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Date: 2010-02-02 (07:22)
From: Miguel Pignatelli <miguel.pignatelli@u...>
Subject: Re: [Caml-list] New to Ocaml
 >    let sorted_list = List.sort unsorted_list in ....

You should also provide to List.sort a function to compare the elements 
of the list, the function should have type:

'a -> 'a -> int

For basic types, like ints or chars the function 
would serve:

# let l  = ['g';'b';'f';'c';'a'];;
val l : char list = ['g'; 'b'; 'f'; 'c'; 'a']
# let sortedl = List.sort compare l;;
val sortedl : char list = ['a'; 'b'; 'c'; 'f'; 'g']

For user-defined types (or if you want to write your own comparison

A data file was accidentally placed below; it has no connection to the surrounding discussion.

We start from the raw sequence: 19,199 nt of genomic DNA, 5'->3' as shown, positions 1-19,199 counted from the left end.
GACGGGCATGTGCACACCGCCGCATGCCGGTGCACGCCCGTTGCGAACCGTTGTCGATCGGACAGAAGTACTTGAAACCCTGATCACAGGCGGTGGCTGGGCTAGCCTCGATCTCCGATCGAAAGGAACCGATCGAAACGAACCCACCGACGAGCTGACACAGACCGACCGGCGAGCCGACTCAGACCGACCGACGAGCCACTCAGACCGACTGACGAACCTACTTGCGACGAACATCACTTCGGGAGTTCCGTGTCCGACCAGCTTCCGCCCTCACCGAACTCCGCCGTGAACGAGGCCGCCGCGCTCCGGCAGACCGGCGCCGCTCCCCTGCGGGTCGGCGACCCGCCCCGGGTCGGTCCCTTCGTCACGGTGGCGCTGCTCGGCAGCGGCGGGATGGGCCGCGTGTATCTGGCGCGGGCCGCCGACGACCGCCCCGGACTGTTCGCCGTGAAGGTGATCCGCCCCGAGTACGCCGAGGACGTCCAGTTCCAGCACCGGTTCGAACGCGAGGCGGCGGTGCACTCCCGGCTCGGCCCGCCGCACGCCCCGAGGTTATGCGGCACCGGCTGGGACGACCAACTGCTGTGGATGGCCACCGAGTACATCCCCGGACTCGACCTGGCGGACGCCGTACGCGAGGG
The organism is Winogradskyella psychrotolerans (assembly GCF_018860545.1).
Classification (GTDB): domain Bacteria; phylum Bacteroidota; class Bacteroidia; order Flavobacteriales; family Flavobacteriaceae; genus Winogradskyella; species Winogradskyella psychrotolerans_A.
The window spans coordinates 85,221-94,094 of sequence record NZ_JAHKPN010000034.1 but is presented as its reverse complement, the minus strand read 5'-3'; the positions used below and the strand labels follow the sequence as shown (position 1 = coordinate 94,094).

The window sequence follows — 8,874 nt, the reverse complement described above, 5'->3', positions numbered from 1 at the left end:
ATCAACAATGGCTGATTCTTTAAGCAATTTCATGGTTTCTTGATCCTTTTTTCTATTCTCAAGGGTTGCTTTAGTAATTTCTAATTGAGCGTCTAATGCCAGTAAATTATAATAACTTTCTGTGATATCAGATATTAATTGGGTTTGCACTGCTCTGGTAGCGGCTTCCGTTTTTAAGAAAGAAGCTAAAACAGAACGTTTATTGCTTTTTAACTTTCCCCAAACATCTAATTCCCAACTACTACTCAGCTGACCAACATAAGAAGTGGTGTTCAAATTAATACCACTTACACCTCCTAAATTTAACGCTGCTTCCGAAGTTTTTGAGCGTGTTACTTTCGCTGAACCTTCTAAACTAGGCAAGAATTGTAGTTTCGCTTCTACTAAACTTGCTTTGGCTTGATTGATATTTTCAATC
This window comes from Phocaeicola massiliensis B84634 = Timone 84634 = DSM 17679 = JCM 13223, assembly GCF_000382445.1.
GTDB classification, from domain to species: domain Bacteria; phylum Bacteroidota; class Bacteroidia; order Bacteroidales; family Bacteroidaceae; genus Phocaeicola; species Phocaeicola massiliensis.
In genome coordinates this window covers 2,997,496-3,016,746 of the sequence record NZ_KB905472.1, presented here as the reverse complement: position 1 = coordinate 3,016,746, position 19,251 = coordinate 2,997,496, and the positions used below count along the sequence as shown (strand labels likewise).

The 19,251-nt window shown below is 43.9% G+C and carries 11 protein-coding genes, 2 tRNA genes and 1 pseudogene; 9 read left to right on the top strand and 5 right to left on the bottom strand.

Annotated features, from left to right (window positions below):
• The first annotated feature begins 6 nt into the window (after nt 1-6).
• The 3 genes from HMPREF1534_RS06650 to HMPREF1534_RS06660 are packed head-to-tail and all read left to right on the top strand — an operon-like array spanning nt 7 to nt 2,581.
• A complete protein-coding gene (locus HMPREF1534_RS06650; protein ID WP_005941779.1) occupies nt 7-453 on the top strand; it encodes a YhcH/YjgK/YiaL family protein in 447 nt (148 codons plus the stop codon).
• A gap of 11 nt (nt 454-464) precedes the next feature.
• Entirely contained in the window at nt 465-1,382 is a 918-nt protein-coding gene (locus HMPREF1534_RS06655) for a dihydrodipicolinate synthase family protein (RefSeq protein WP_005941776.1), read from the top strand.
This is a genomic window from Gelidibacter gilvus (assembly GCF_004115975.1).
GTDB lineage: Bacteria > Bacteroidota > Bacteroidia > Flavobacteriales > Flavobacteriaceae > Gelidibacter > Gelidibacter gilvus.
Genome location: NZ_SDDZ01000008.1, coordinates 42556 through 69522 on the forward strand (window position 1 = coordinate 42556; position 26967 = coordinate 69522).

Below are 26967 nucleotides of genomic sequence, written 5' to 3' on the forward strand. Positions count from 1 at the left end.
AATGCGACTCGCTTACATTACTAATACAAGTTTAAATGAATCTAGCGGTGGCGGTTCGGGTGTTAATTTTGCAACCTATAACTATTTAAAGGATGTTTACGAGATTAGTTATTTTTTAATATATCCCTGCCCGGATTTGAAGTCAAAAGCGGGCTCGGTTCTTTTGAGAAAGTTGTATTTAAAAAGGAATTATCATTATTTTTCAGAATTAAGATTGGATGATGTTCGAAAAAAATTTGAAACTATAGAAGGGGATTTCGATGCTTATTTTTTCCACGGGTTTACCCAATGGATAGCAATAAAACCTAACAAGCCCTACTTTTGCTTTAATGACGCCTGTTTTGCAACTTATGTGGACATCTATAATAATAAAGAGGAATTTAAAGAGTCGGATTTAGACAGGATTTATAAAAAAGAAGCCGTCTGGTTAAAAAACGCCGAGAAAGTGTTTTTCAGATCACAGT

criteria) you should provide the comparison function. For example;

# let sortedl = List.sort (fun x y -> if x > y then 1 else 0) [5;3;7;1];;
val sortedl : int list = [1; 3; 5; 7]

Hope this helps,


Erik de Castro Lopo wrote:
> chaithanya kr wrote:
>> Hi all. I am new to Ocaml. Just started learning recently.
>> I was studying lists in ocaml. In that, suppose there is a list by name
>> singly_list, then by saying "List.length singly_list;;" I will get the
>> length of the linked list.
>> Similarly can anyone tell me as to how to sort a linked list using the
>> 'sort' function? Please give me an example of using List.sort.
> In Ocaml, lists are immutable (cannot be changed) and hence, sorting
> a list results in a new list:
>    let sorted_list = List.sort unsorted_list in ....
> Erik